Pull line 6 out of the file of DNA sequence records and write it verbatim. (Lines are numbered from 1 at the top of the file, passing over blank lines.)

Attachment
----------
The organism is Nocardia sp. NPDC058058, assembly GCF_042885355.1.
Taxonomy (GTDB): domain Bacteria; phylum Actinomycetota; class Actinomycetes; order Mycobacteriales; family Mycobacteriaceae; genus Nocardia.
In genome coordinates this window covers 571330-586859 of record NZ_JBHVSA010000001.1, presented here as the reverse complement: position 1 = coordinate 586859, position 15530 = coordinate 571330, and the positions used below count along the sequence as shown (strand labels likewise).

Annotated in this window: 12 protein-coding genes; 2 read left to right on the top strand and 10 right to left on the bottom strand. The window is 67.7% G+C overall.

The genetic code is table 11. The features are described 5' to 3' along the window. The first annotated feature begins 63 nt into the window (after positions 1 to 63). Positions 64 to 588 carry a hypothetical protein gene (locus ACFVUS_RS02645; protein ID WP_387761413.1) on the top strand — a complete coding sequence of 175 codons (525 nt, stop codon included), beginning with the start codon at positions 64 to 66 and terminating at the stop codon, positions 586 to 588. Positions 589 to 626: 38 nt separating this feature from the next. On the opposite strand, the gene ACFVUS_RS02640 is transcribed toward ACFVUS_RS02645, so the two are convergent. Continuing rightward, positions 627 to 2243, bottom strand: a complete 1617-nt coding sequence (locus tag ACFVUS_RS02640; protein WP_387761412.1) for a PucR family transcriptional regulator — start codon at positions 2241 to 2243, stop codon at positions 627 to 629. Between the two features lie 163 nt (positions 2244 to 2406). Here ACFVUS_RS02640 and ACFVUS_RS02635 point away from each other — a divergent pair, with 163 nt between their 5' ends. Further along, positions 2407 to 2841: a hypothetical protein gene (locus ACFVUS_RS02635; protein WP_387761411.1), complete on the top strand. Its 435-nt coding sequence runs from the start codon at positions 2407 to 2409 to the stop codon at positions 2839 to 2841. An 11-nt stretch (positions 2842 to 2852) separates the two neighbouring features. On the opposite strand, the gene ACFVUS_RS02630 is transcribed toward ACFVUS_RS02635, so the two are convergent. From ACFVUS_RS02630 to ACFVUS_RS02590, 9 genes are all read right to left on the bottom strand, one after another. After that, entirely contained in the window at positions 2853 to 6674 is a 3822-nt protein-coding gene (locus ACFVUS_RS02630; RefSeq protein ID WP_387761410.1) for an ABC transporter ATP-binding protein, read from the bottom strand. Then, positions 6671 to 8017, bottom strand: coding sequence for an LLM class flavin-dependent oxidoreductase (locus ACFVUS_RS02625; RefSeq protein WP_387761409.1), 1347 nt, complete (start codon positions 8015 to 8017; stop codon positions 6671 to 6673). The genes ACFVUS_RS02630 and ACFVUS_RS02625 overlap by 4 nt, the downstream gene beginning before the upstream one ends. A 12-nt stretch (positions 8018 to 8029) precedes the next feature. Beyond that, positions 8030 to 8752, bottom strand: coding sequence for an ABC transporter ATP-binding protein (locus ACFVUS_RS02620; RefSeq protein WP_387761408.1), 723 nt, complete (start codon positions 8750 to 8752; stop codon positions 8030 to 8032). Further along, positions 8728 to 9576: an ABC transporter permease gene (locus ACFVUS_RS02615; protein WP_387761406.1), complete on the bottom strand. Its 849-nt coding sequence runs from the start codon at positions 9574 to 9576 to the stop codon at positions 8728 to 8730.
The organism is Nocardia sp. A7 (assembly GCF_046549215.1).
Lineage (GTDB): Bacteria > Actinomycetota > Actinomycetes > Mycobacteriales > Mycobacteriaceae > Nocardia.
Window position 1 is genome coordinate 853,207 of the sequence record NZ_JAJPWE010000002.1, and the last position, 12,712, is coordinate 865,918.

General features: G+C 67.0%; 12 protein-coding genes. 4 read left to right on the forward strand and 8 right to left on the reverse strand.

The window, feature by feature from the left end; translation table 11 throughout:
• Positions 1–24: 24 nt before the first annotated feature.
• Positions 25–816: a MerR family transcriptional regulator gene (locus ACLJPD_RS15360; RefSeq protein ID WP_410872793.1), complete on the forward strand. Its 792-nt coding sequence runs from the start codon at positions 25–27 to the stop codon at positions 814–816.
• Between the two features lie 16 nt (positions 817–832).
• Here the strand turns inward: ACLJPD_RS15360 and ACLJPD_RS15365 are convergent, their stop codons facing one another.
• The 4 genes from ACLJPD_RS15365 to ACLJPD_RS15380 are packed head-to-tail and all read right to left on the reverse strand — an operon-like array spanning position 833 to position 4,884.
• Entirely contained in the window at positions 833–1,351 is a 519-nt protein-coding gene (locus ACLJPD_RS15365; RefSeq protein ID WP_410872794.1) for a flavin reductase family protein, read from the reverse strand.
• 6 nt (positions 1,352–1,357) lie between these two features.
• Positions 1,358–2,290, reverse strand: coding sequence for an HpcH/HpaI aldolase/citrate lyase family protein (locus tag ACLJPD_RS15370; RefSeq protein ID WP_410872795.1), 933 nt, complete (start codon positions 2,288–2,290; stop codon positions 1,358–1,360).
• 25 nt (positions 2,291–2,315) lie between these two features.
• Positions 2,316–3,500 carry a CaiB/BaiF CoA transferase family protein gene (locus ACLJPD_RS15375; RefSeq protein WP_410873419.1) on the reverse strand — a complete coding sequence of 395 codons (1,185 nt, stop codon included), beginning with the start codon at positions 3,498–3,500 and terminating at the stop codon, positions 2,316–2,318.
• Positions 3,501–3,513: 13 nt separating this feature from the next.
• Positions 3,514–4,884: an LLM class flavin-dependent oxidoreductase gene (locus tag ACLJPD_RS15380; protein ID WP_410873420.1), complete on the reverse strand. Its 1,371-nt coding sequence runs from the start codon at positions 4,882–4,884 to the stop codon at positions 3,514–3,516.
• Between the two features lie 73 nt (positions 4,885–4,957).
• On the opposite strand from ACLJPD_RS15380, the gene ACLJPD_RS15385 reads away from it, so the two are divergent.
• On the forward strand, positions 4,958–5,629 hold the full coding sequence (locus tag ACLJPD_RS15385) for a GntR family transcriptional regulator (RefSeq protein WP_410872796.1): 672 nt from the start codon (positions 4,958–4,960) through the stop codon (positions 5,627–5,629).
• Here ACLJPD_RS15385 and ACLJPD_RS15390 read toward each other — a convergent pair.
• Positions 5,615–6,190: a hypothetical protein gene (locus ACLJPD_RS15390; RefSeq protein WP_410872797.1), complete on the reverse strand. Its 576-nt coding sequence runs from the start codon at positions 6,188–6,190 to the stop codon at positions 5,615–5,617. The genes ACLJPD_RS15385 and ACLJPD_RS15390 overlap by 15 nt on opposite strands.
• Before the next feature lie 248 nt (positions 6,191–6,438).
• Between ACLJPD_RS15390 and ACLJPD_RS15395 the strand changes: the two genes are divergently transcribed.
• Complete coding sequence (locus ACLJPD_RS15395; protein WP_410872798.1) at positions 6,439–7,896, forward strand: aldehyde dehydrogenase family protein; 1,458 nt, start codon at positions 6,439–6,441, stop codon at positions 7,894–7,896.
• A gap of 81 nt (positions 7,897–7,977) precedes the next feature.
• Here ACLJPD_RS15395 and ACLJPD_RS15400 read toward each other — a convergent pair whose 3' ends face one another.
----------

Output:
The organism is Nocardia sp. A7 (assembly GCF_046549215.1).